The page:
Georgia schools experienced a significant decline in enrollment during the years of educating students during the pandemic. Parents across the state are concerned about the safety of children in public schools as well as academic learning loss.
Chris Stewart, CEO of Brightbeam, frequently tweets, “How are the children?” When looking at the declining numbers of students returning back to public schools, I think we need to be asking, “where are the children?”
The Atlanta Voice highlights that between March 2020 and March 2021, the number of African American students enrolled in Atlanta Public Schools went from 37,517 students to 36,641 students.
According to the Atlanta Voice, “a spokesperson from Atlanta Public Schools stated, “Prior to COVID-19, enrollment in Atlanta Public Schools had been increasing steadily since 2013. Our district saw a slight decrease for the 2020-2021 school year, with the largest percentage decreases in pre-K and kindergarten, mirroring a statewide trend.”
Declining Numbers in Public Schools Is A Gain for Businesses But a Loss For Communities.
8,000 students missing from a public school district is a major loss on many levels. According to PBS, Orange County, Fla. has 8,000 missing students. The Miami-Dade County public schools have 16,000 fewer than last year. The article highlights Los Angeles Unified — the nation’s second-largest school system — is down nearly 11,000. Charlotte-Mecklenburg in North Carolina has 5,000 missing. Utah, Virginia, and Washington are also reporting declines statewide.
Most of the articles on the decline in public schools numbers are focusing on the loss from COVID-19. However, there are only two options that would reflect a) there are significant numbers of missing children or b) students are enrolling in other school choice options.
Either way, there has to be a conversation on the pros and cons of declining numbers in public schools. Believe it or not, there are people who will benefit from the fall of public schools. Mainly those financially invested in school choice. This could benefit the increase in school choice options from charter schools, home school, virtual programs, learning pods or in Atlanta, partner schools.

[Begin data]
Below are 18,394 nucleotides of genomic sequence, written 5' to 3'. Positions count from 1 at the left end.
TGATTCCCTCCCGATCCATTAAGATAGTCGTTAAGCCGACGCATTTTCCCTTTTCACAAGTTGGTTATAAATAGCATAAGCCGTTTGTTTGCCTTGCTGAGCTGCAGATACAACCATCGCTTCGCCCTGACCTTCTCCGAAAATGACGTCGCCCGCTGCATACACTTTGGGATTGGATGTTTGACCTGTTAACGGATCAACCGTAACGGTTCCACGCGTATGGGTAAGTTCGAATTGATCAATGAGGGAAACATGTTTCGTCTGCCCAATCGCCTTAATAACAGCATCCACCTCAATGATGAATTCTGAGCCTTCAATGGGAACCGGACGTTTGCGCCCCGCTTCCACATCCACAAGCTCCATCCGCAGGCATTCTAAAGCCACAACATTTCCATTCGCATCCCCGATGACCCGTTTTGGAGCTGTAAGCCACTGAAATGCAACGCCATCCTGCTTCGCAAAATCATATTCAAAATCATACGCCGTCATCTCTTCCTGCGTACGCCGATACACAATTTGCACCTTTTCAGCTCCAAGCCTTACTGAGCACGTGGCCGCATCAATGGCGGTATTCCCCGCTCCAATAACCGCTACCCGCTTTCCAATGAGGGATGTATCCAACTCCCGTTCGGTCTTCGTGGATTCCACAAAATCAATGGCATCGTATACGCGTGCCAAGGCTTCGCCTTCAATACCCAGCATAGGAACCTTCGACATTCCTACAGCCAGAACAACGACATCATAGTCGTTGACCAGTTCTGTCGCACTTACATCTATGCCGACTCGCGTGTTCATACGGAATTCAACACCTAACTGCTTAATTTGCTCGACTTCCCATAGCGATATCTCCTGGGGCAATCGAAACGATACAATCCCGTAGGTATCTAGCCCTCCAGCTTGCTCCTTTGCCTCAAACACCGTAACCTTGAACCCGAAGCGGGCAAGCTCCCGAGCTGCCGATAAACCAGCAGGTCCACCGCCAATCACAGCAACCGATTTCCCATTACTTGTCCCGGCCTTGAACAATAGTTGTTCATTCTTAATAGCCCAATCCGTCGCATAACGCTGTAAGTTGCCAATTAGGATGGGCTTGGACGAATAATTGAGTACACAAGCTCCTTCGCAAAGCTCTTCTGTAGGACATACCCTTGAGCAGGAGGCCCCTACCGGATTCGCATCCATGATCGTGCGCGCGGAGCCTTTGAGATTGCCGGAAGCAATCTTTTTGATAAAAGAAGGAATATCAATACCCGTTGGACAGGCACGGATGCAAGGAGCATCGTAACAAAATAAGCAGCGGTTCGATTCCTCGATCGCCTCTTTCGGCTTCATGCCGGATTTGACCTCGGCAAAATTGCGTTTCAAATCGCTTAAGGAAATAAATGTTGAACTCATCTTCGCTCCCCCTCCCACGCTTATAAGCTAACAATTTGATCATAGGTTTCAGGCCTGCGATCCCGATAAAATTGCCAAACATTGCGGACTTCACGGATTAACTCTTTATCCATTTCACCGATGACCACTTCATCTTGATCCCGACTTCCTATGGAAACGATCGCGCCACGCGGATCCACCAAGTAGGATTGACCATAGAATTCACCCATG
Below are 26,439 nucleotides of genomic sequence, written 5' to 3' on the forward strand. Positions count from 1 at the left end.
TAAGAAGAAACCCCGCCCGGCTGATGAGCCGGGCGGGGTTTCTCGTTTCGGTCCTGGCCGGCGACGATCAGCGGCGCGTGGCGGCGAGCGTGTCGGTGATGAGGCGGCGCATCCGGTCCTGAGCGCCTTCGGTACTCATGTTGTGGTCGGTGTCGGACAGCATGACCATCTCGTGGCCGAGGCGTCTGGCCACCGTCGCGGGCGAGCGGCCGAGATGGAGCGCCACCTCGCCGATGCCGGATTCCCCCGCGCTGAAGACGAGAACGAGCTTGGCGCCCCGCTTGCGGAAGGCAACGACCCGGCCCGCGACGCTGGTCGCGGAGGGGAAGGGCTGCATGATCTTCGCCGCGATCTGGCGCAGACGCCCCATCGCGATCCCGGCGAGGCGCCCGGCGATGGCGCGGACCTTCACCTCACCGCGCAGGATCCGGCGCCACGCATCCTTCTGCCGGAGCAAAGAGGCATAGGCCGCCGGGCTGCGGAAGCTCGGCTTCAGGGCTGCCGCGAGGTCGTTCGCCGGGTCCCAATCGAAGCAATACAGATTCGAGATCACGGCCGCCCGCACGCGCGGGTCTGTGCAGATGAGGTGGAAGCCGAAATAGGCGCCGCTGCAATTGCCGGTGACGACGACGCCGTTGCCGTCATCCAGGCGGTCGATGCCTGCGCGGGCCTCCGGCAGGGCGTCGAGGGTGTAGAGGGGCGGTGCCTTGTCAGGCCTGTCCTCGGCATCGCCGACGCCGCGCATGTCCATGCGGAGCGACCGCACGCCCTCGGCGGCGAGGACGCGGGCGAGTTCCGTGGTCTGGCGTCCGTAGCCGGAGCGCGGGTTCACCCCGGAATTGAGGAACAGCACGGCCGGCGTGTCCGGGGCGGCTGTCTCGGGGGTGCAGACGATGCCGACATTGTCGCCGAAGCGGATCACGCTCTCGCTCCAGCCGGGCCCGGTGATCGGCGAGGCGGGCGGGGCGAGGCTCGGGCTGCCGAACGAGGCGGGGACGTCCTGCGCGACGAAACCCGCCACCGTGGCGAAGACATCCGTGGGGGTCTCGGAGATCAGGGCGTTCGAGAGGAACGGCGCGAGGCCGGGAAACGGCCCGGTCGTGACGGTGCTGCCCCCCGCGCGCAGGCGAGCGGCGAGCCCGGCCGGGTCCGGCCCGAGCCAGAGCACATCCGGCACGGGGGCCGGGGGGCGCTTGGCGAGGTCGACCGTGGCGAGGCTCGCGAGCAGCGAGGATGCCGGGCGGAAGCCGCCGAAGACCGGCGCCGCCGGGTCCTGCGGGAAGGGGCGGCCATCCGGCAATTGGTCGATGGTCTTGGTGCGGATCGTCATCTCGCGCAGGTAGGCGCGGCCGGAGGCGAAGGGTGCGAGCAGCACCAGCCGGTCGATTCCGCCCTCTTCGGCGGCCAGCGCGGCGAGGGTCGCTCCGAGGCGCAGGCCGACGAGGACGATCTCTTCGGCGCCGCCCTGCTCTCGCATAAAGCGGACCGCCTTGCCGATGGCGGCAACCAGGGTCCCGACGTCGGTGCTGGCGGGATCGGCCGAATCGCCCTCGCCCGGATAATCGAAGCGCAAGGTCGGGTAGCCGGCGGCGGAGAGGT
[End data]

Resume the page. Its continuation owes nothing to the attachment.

However, there would be many concerns financially that would have a negative impact on the tax base. If public schools close, who becomes the local education agency responsible for educating children? The actual function of the school board and superintendent would be jeopardized.
Public school leaders should be responding to this with strong school improvement plans. The plans should include the process for how the district will reimagine what education looks like. This means everyone is actively working in their lane to make this happen.
School board members would have to review and revise policies impacting how schools are operated. Innovation would be an access point and not a barrier to the changes needed to reimagine public education. Budgeting and planning for financing equitable educational practices is something that would have to be more transparent and inclusive of educating children.
This will impact how public school districts operate moving forward in an technologically advanced society. The way in which we educate our children, operate and fund our schools has to change.
2020 swept us off our feet with the pandemic and caused an already damaged system to almost fold.
2021 showed us that we aren’t so much “as for the children” as we believe.
So in 2022, reimagining education can no longer simply be a bright idea; it’s a necessary action for the future.
Jason has worked in education for over 15 years as a teacher, blogger and community advocate. He speaks and writes primarily about the need to improve education for Black boys, particularly increasing the number of Black male educators in schools. In addition to blogging here at EdLanta, Jason is also a featured writer at Education Post.